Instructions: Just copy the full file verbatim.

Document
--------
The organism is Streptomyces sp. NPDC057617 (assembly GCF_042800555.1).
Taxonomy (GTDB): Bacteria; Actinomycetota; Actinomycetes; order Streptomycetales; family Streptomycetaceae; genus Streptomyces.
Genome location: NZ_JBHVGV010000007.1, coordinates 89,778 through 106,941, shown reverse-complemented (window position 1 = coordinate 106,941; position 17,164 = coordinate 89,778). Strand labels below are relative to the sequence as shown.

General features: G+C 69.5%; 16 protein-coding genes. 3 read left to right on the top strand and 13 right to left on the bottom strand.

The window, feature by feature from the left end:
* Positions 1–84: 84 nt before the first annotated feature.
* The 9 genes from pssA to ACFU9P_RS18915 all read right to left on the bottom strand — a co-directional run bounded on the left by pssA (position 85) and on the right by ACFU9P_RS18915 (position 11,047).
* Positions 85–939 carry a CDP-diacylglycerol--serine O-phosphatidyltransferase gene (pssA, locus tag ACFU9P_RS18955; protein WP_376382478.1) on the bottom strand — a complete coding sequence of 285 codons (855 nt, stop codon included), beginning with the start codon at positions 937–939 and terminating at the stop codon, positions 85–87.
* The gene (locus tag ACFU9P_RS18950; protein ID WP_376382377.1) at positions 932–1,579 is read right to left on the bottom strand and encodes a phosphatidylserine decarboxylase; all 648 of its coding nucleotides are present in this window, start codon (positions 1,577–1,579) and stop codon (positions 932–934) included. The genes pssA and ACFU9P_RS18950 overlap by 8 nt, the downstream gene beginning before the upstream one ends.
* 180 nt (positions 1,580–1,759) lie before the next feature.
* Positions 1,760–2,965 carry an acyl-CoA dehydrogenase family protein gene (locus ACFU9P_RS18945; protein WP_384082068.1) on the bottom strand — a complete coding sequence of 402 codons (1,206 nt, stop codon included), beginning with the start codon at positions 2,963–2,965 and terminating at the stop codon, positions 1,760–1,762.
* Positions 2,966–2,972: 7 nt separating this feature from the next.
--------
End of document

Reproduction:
The organism is Streptomyces sp. NPDC057617 (assembly GCF_042800555.1).
Taxonomy (GTDB): Bacteria; Actinomycetota; Actinomycetes; order Streptomycetales; family Streptomycetaceae; genus Streptomyces.
Genome location: NZ_JBHVGV010000007.1, coordinates 89,778 through 106,941, shown reverse-complemented (window position 1 = coordinate 106,941; position 17,164 = coordinate 89,778). Strand labels below are relative to the sequence as shown.

General features: G+C 69.5%; 16 protein-coding genes. 3 read left to right on the top strand and 13 right to left on the bottom strand.

The window, feature by feature from the left end:
* Positions 1–84: 84 nt before the first annotated feature.
* The 9 genes from pssA to ACFU9P_RS18915 all read right to left on the bottom strand — a co-directional run bounded on the left by pssA (position 85) and on the right by ACFU9P_RS18915 (position 11,047).
* Positions 85–939 carry a CDP-diacylglycerol--serine O-phosphatidyltransferase gene (pssA, locus tag ACFU9P_RS18955; protein WP_376382478.1) on the bottom strand — a complete coding sequence of 285 codons (855 nt, stop codon included), beginning with the start codon at positions 937–939 and terminating at the stop codon, positions 85–87.
* The gene (locus tag ACFU9P_RS18950; protein ID WP_376382377.1) at positions 932–1,579 is read right to left on the bottom strand and encodes a phosphatidylserine decarboxylase; all 648 of its coding nucleotides are present in this window, start codon (positions 1,577–1,579) and stop codon (positions 932–934) included. The genes pssA and ACFU9P_RS18950 overlap by 8 nt, the downstream gene beginning before the upstream one ends.
* 180 nt (positions 1,580–1,759) lie before the next feature.
* Positions 1,760–2,965 carry an acyl-CoA dehydrogenase family protein gene (locus ACFU9P_RS18945; protein WP_384082068.1) on the bottom strand — a complete coding sequence of 402 codons (1,206 nt, stop codon included), beginning with the start codon at positions 2,963–2,965 and terminating at the stop codon, positions 1,760–1,762.
* Positions 2,966–2,972: 7 nt separating this feature from the next.